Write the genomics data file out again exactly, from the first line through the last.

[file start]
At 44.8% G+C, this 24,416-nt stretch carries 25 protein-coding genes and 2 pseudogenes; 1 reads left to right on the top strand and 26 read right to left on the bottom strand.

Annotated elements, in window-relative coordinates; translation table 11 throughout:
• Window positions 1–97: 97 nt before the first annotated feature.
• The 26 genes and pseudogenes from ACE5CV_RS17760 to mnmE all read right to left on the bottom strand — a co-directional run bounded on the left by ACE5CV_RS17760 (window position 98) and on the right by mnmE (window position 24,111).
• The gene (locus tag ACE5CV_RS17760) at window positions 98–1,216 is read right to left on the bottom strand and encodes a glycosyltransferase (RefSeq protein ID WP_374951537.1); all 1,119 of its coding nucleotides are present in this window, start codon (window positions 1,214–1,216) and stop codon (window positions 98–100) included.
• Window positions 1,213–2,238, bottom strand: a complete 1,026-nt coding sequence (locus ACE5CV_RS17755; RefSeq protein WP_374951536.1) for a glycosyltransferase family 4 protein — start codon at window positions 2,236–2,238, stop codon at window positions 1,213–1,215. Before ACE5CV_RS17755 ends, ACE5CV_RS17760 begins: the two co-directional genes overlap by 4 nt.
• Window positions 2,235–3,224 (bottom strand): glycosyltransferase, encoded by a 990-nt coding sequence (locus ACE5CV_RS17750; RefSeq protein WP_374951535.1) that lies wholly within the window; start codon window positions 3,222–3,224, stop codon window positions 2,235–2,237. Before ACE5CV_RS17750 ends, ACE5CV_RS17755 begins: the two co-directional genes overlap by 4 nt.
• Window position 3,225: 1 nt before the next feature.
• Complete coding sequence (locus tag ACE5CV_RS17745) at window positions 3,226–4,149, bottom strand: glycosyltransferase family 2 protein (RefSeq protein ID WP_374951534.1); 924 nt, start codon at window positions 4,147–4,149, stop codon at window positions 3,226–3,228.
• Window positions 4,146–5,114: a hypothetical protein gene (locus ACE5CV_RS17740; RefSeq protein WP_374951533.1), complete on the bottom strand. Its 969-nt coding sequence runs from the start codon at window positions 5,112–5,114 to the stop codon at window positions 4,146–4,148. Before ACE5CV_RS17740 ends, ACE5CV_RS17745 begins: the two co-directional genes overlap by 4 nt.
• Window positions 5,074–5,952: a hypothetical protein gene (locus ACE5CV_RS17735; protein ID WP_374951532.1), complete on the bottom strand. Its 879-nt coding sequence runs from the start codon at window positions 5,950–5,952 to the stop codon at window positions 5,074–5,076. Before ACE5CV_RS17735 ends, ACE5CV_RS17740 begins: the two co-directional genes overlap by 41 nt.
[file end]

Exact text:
At 44.8% G+C, this 24,416-nt stretch carries 25 protein-coding genes and 2 pseudogenes; 1 reads left to right on the top strand and 26 read right to left on the bottom strand.

Annotated elements, in window-relative coordinates; translation table 11 throughout:
• Window positions 1–97: 97 nt before the first annotated feature.
• The 26 genes and pseudogenes from ACE5CV_RS17760 to mnmE all read right to left on the bottom strand — a co-directional run bounded on the left by ACE5CV_RS17760 (window position 98) and on the right by mnmE (window position 24,111).
• The gene (locus tag ACE5CV_RS17760) at window positions 98–1,216 is read right to left on the bottom strand and encodes a glycosyltransferase (RefSeq protein ID WP_374951537.1); all 1,119 of its coding nucleotides are present in this window, start codon (window positions 1,214–1,216) and stop codon (window positions 98–100) included.
• Window positions 1,213–2,238, bottom strand: a complete 1,026-nt coding sequence (locus ACE5CV_RS17755; RefSeq protein WP_374951536.1) for a glycosyltransferase family 4 protein — start codon at window positions 2,236–2,238, stop codon at window positions 1,213–1,215. Before ACE5CV_RS17755 ends, ACE5CV_RS17760 begins: the two co-directional genes overlap by 4 nt.
• Window positions 2,235–3,224 (bottom strand): glycosyltransferase, encoded by a 990-nt coding sequence (locus ACE5CV_RS17750; RefSeq protein WP_374951535.1) that lies wholly within the window; start codon window positions 3,222–3,224, stop codon window positions 2,235–2,237. Before ACE5CV_RS17750 ends, ACE5CV_RS17755 begins: the two co-directional genes overlap by 4 nt.
• Window position 3,225: 1 nt before the next feature.
• Complete coding sequence (locus tag ACE5CV_RS17745) at window positions 3,226–4,149, bottom strand: glycosyltransferase family 2 protein (RefSeq protein ID WP_374951534.1); 924 nt, start codon at window positions 4,147–4,149, stop codon at window positions 3,226–3,228.
• Window positions 4,146–5,114: a hypothetical protein gene (locus ACE5CV_RS17740; RefSeq protein WP_374951533.1), complete on the bottom strand. Its 969-nt coding sequence runs from the start codon at window positions 5,112–5,114 to the stop codon at window positions 4,146–4,148. Before ACE5CV_RS17740 ends, ACE5CV_RS17745 begins: the two co-directional genes overlap by 4 nt.
• Window positions 5,074–5,952: a hypothetical protein gene (locus ACE5CV_RS17735; protein ID WP_374951532.1), complete on the bottom strand. Its 879-nt coding sequence runs from the start codon at window positions 5,950–5,952 to the stop codon at window positions 5,074–5,076. Before ACE5CV_RS17735 ends, ACE5CV_RS17740 begins: the two co-directional genes overlap by 41 nt.